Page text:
Do we see parallels in our society that suggest ongoing relevance of these portrayals of animal images?


E. Now we see a progression of images of clothing.  

Note the images of “a maiden that forgets her jewelry” and “a bride her adornments” in verse 32. In verse 33, we see that she has dressed in new clothes - “How you adorned your way to seek love.” And, in 34: “Even on your hems is found the blood of poor, innocent souls…”

What do they suggest? Explain.


F. “Have you seen what rebellious Israel did? She went onto every high mountain and under every leafy tree, and committed adultery there…She did not return. And her unfaithful sister, Judah, saw what befell her, (yet) unfaithful Judah, her sister, was not afraid; she, too, went and committed adultery.” Jeremiah 3:6-8

After a discussion of the history that is alluded to here, we’ll examine these questions: do we know of times in history when people betrayed core principles and faced consequences for doing so? And why would a people who recently have seen such consequences applied to a people nearby and under similar circumstances not take heed and refuse to go down the same, destructive path?


G. Note the reference to practices in the streets of Judah that bother God: “The sons gather wood, the fathers kindle the fire, and the women knead dough - in honor of the queen of heaven to pour out libations to the gods of others.” Jeremiah 7:17-18

Knowing that the physical activities of gathering wood, handling flame, and kneading the dough were tasks engaged in by Abraham’s family, the ancestors of these people, why do you believe this behavior in the streets was especially offensive?

Can you think of ways people do similarly in our own times?


H.  1. “…they content themselves with the children of foreigners.  Isaiah 2:6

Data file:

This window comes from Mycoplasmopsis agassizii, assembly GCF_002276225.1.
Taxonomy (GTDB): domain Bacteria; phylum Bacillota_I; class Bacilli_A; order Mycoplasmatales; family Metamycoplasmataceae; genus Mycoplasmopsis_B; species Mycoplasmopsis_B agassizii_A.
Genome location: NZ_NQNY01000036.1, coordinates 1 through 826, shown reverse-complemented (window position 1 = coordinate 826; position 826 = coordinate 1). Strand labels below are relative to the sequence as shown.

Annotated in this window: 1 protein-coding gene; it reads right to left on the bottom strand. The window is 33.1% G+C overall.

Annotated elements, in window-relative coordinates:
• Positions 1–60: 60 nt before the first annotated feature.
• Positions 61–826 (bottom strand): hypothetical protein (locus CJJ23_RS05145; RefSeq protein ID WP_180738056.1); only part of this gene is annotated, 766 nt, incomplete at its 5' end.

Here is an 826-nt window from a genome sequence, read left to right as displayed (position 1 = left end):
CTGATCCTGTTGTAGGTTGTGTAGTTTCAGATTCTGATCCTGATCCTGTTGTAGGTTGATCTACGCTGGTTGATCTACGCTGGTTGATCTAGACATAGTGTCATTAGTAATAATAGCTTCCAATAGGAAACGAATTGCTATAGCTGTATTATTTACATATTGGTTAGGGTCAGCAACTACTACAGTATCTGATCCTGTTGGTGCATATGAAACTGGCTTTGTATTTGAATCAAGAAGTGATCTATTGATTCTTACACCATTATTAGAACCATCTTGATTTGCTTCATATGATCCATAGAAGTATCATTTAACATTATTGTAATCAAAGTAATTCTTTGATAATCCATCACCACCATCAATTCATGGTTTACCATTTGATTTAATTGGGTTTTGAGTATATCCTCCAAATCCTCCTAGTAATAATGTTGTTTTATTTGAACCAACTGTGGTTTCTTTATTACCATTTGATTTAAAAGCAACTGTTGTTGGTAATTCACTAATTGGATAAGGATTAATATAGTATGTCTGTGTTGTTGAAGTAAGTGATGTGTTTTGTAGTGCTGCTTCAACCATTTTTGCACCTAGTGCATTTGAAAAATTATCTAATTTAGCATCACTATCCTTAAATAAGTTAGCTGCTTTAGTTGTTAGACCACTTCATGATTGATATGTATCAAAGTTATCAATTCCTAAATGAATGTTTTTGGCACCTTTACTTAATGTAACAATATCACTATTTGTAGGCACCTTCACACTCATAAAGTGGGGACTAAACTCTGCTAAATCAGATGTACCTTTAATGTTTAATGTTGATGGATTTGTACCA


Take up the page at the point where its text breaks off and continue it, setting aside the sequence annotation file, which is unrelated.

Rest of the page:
Rather than the physical offspring of foreigners, think more deeply about what the term, “children,” might mean. What could it be, and what’s the problem with it? Thoughts about what it might mean in our time?


Look, too, at the next clause: 

2. “Its land became full of silver and gold, with no end to its treasures; its land became full of horses, with no end to its chariots. Then it became full of false gods, each one of them bows to his own handiwork, to what his fingers had made.” 7-8 

What could this mean, and what’s the problem with it? Can you cite examples from history?   (Discussion)  

I. One of the wrongs was when people caused “house to encroach against house, and make field approach field, until there is no more place…” Isaiah 5:8

What’s the problem here?


J. “You have consumed the vineyard; and what you have robbed from the poor man is in your houses. What has become of you that you crush My people and grind the faces of the poor…? Isaiah 3:14-15

This has multiple layers of meaning. Starting with the meaning on the surface, describe them.


K. When the people ask what iniquity of theirs has caused such a harsh Divine judgment, God tells Jeremiah to say: “It is because your forefathers have forsaken Me - the word of God - and they followed the gods of others; they worshipped them and prostrated themselves before them; but Me, they forsook; and My Torah they did not observe. And you have acted worse than your forefathers, for each of you follows the vision of his evil heart, in order not to listen to Me.” Jeremiah 16:11-12

What distinguishes the wrongdoing of the forefathers from that of the current generation? Can these earlier wrongs lead to the later wrongs? How? How could such a development happen in other settings, including our own?


III. Conclusion

Prophets - Powerful Voices -  Lesson 1